Despite a century of growth, the wireless world remains as full of unexplored potential and turmoil as any adolescent. New technologies and markets fight for limited resources: all need bandwidth and money to survive.
Ofcom thinks it has a way forward with what it calls dynamic spectrum access (DSA). Using this, a handset negotiates with networks on a per-call basis, selecting the most appropriate carrier depending on the nature of the service it wants. Meanwhile, the networks themselves will also negotiate who's going to carry what.
Ideally, DSA would be a very efficient system, with users and networks only paying for the bandwidth, quality of service and spectrum they need. In its latest Technology Research Programme report, Ofcom talks about pricing and service information being delivered for automatic comparison by the user — or the network on the user's behalf. In a world of flowcharts and bullet points, this lets everyone co-operate to mutual benefit.
In reality, quite the opposite would evolve. Sheltering behind a bewildering array of inter-network agreements, the service providers would be free to create cartels that paid lip service only to the principles of the open market. We've seen this happen twice already, once for international voice roaming charges — and once, with even greater mendacity, for data. In both cases, this happened despite the underlying GSM infrastructure being designed to accommodate — even encourage — competition between operators.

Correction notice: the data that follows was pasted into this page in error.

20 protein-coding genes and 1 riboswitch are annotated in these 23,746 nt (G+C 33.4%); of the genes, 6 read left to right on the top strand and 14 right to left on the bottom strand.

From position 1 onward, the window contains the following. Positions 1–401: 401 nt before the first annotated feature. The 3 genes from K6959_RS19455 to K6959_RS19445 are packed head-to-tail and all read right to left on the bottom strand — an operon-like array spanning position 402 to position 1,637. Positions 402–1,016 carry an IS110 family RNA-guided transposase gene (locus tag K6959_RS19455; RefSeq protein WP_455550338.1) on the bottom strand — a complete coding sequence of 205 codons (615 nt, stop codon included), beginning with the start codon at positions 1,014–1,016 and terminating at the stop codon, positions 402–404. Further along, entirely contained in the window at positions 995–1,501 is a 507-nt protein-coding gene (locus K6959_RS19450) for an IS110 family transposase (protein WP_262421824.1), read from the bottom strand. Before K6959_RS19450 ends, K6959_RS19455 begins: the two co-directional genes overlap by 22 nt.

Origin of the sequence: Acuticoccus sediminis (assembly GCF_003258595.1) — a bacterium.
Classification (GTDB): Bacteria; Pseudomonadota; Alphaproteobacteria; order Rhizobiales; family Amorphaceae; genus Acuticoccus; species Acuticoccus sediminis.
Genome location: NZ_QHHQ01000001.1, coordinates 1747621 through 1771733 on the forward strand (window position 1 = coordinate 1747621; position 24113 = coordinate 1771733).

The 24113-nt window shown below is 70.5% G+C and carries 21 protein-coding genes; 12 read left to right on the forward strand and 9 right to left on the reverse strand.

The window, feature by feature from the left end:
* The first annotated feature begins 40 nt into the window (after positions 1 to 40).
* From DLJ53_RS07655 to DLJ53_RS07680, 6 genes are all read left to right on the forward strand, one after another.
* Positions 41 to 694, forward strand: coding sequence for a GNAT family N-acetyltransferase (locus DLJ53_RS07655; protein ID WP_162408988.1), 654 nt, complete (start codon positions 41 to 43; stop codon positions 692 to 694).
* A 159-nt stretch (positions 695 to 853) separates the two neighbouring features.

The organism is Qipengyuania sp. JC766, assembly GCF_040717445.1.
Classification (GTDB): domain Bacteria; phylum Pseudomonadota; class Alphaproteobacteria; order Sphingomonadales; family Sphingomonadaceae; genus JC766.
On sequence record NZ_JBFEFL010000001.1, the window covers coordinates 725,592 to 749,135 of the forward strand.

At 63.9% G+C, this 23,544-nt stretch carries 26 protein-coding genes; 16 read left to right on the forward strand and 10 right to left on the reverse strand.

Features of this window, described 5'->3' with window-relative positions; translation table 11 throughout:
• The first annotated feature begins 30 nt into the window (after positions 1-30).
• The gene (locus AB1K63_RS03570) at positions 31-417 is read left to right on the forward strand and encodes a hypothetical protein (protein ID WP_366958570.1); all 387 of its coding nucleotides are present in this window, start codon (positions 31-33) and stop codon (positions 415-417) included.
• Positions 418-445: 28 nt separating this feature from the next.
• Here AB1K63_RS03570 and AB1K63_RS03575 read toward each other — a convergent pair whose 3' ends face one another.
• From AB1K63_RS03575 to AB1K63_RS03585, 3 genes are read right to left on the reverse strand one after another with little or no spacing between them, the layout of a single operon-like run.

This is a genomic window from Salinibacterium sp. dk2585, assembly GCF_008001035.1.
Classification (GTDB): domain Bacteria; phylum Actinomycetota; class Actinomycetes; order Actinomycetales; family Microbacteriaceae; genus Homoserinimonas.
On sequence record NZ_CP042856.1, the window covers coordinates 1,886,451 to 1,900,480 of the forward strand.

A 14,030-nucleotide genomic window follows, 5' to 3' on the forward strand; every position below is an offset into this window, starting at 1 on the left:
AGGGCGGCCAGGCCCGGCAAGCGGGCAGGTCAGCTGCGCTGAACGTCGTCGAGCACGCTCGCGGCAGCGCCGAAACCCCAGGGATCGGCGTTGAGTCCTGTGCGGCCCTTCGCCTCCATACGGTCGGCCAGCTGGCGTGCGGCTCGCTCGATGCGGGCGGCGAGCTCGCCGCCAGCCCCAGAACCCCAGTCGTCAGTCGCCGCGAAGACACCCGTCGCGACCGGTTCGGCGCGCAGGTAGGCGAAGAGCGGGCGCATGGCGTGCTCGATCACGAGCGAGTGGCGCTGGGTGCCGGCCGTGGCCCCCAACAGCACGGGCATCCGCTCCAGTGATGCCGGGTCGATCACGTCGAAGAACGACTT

Sensibly, Ofcom says its DSA proposal is at a very early stage with five to 10 years' development in front of it. However, the details of its thoughts so far are lacking painfully in the real problems of public wireless with which we struggle daily: customer support, transparent billing and proper competition. These are the most pressing areas where Ofcom should innovate, and the parts of its remit where it fails most conspicuously to regulate effectively.
While it's excellent news that Ofcom is prepared to carry out its own research, it should see things from a user's perspective rather than an engineer's — or, worse still, that of an operator's marketing director. The problems DSA addresses may not be problems at all in the timeframe specified: the problems we have with wireless operators show no signs of going away.
We want Ofcom to propose standards for transparency, for proper network costings and a clear system of accounting for spectral value. It might not be as sexy as robots doing deals for high-definition video transmissions, but without that underpinning even the best intentions are bound to fail.